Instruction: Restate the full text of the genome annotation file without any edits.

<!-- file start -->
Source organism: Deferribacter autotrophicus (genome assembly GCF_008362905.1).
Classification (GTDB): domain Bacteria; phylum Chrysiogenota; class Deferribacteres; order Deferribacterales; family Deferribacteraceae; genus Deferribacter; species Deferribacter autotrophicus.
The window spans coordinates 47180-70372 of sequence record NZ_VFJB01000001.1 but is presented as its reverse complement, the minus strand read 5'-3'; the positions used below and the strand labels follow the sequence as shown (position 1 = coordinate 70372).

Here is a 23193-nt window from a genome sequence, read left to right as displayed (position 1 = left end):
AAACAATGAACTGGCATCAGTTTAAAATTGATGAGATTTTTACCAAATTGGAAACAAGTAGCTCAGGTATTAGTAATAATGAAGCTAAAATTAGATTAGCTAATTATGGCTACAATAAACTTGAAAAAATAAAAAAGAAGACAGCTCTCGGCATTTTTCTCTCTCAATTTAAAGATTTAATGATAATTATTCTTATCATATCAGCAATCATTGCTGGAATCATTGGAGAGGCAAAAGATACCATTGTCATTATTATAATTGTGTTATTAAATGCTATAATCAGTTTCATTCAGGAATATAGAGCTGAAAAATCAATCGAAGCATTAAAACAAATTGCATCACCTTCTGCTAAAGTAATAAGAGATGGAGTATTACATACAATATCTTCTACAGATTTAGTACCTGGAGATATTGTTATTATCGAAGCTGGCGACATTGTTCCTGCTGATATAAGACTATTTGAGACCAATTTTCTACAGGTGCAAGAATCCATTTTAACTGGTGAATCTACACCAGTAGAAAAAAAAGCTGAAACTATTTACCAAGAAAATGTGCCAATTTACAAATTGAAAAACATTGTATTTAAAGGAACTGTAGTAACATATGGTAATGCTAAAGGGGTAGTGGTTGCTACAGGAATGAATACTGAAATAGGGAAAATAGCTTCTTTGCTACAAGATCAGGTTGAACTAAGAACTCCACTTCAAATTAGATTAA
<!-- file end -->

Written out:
Source organism: Deferribacter autotrophicus (genome assembly GCF_008362905.1).
Classification (GTDB): domain Bacteria; phylum Chrysiogenota; class Deferribacteres; order Deferribacterales; family Deferribacteraceae; genus Deferribacter; species Deferribacter autotrophicus.
The window spans coordinates 47180-70372 of sequence record NZ_VFJB01000001.1 but is presented as its reverse complement, the minus strand read 5'-3'; the positions used below and the strand labels follow the sequence as shown (position 1 = coordinate 70372).

Here is a 23193-nt window from a genome sequence, read left to right as displayed (position 1 = left end):
AAACAATGAACTGGCATCAGTTTAAAATTGATGAGATTTTTACCAAATTGGAAACAAGTAGCTCAGGTATTAGTAATAATGAAGCTAAAATTAGATTAGCTAATTATGGCTACAATAAACTTGAAAAAATAAAAAAGAAGACAGCTCTCGGCATTTTTCTCTCTCAATTTAAAGATTTAATGATAATTATTCTTATCATATCAGCAATCATTGCTGGAATCATTGGAGAGGCAAAAGATACCATTGTCATTATTATAATTGTGTTATTAAATGCTATAATCAGTTTCATTCAGGAATATAGAGCTGAAAAATCAATCGAAGCATTAAAACAAATTGCATCACCTTCTGCTAAAGTAATAAGAGATGGAGTATTACATACAATATCTTCTACAGATTTAGTACCTGGAGATATTGTTATTATCGAAGCTGGCGACATTGTTCCTGCTGATATAAGACTATTTGAGACCAATTTTCTACAGGTGCAAGAATCCATTTTAACTGGTGAATCTACACCAGTAGAAAAAAAAGCTGAAACTATTTACCAAGAAAATGTGCCAATTTACAAATTGAAAAACATTGTATTTAAAGGAACTGTAGTAACATATGGTAATGCTAAAGGGGTAGTGGTTGCTACAGGAATGAATACTGAAATAGGGAAAATAGCTTCTTTGCTACAAGATCAGGTTGAACTAAGAACTCCACTTCAAATTAGATTAA